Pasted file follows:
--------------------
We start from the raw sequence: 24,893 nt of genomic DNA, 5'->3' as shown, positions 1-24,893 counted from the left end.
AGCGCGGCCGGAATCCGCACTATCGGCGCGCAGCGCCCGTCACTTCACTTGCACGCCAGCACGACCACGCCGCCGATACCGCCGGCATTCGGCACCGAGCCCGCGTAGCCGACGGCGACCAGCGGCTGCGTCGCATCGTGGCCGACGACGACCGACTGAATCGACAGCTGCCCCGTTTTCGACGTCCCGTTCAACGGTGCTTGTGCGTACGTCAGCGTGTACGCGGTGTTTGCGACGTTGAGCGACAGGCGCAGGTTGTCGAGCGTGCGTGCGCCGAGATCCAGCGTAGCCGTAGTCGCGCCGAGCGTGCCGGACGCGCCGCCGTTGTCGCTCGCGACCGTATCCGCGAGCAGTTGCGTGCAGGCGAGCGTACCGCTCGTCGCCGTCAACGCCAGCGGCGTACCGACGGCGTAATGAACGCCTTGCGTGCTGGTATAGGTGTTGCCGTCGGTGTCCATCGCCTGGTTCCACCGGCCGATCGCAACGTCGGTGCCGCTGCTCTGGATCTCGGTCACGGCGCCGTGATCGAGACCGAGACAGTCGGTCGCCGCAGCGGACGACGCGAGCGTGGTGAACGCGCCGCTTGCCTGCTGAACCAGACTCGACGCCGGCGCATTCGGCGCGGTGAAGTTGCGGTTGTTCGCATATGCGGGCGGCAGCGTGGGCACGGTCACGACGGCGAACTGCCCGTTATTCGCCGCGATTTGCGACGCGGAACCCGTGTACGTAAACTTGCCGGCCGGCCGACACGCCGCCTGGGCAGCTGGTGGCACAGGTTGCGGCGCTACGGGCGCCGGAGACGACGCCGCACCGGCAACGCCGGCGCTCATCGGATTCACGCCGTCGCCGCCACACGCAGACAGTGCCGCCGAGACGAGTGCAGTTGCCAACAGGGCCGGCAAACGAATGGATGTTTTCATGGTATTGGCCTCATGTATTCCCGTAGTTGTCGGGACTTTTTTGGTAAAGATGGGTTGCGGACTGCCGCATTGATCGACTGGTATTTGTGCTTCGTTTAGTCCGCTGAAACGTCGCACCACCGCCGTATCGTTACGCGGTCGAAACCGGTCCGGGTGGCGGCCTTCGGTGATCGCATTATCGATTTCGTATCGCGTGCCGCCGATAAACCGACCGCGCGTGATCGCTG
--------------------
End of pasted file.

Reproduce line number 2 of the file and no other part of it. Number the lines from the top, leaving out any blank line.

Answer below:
AGCGCGGCCGGAATCCGCACTATCGGCGCGCAGCGCCCGTCACTTCACTTGCACGCCAGCACGACCACGCCGCCGATACCGCCGGCATTCGGCACCGAGCCCGCGTAGCCGACGGCGACCAGCGGCTGCGTCGCATCGTGGCCGACGACGACCGACTGAATCGACAGCTGCCCCGTTTTCGACGTCCCGTTCAACGGTGCTTGTGCGTACGTCAGCGTGTACGCGGTGTTTGCGACGTTGAGCGACAGGCGCAGGTTGTCGAGCGTGCGTGCGCCGAGATCCAGCGTAGCCGTAGTCGCGCCGAGCGTGCCGGACGCGCCGCCGTTGTCGCTCGCGACCGTATCCGCGAGCAGTTGCGTGCAGGCGAGCGTACCGCTCGTCGCCGTCAACGCCAGCGGCGTACCGACGGCGTAATGAACGCCTTGCGTGCTGGTATAGGTGTTGCCGTCGGTGTCCATCGCCTGGTTCCACCGGCCGATCGCAACGTCGGTGCCGCTGCTCTGGATCTCGGTCACGGCGCCGTGATCGAGACCGAGACAGTCGGTCGCCGCAGCGGACGACGCGAGCGTGGTGAACGCGCCGCTTGCCTGCTGAACCAGACTCGACGCCGGCGCATTCGGCGCGGTGAAGTTGCGGTTGTTCGCATATGCGGGCGGCAGCGTGGGCACGGTCACGACGGCGAACTGCCCGTTATTCGCCGCGATTTGCGACGCGGAACCCGTGTACGTAAACTTGCCGGCCGGCCGACACGCCGCCTGGGCAGCTGGTGGCACAGGTTGCGGCGCTACGGGCGCCGGAGACGACGCCGCACCGGCAACGCCGGCGCTCATCGGATTCACGCCGTCGCCGCCACACGCAGACAGTGCCGCCGAGACGAGTGCAGTTGCCAACAGGGCCGGCAAACGAATGGATGTTTTCATGGTATTGGCCTCATGTATTCCCGTAGTTGTCGGGACTTTTTTGGTAAAGATGGGTTGCGGACTGCCGCATTGATCGACTGGTATTTGTGCTTCGTTTAGTCCGCTGAAACGTCGCACCACCGCCGTATCGTTACGCGGTCGAAACCGGTCCGGGTGGCGGCCTTCGGTGATCGCATTATCGATTTCGTATCGCGTGCCGCCGATAAACCGACCGCGCGTGATCGCTG